This is a brutal, difficult business. Someone once said that you can make a fortune writing screenplays, but you can’t make a living. That’s not entirely true, but the point is that when you read about some writer making a lot of money, those are the very very few at the top of the food chain. Every year, half of the WGA membership makes $0 (zero, zed, nothing)... and the median for the other half is around $100k. So, you can kind of plan on making $50k a year as a professional screenwriter - and that isn’t much. Of course, some people make more money... which means others have to make less money. And some people go a couple of years without work, so that others can work every year. There is no regular paycheck, and every time you sell a screenplay... it may be your last. You don’t know. Or, maybe this is the sale that will be made into the hit film that will change your career. You never know.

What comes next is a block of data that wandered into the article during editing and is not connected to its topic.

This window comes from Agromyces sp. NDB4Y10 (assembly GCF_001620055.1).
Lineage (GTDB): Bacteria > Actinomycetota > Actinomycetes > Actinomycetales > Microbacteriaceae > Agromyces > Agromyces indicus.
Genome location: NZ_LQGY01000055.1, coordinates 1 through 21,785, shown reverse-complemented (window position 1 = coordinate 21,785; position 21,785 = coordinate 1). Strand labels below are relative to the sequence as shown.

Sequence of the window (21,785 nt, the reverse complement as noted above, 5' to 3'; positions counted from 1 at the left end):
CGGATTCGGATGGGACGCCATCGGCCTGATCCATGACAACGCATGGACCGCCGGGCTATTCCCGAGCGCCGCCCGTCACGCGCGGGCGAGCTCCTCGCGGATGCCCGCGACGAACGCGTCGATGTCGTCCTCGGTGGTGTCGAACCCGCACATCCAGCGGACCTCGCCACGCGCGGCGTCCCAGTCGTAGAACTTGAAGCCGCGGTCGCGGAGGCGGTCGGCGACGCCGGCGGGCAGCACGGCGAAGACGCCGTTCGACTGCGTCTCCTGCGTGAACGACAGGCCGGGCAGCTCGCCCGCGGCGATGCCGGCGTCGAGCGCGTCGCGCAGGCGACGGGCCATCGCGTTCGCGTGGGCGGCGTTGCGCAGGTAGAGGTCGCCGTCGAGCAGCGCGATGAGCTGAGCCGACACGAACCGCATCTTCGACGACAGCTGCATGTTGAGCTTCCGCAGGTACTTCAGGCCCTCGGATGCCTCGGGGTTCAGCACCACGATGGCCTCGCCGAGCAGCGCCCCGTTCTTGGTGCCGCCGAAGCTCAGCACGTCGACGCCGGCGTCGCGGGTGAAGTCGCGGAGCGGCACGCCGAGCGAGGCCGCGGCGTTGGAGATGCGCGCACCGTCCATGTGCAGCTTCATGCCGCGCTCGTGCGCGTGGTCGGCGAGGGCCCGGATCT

I just finished the rewrites on movie #20, and now I’m unemployed (I'm good 'til the end of the year, but what about next year?). So I’m running around trying to get someone, somewhere, to read a script and then buy it. Saturday night I had dinner with a producer... which lasted a couple of hours longer than expected... and after all of that time, do I have a job? I don’t know. We talked about potential projects, but nothing that seemed like a contract and a paycheck. May happen, may have just wasted half a day with this guy. There are a lot of time wasters out there. Lots of meetings that lead nowhere. This business has ups and downs - not all rollercoaster rides are in the cineplex. I have had years where 3 scripts were sold... and 3 films were made from them. Other years where I sold nothing and lived on savings from the previous year’s sales. I’ve also had years where I worked my butt off on a project that crashed and burned - I got paid, the film didn’t get made. There’s a stretch of time between credits on IMDB where I earned a living - they just never made any of the films. Problem is, go long enough without something going to screen and you start to go crazy. Am I doing all of this work for nothing? For a check? So that I can pay the monthly bills and at the end of the year have no new credits and no movie to watch with my name on it?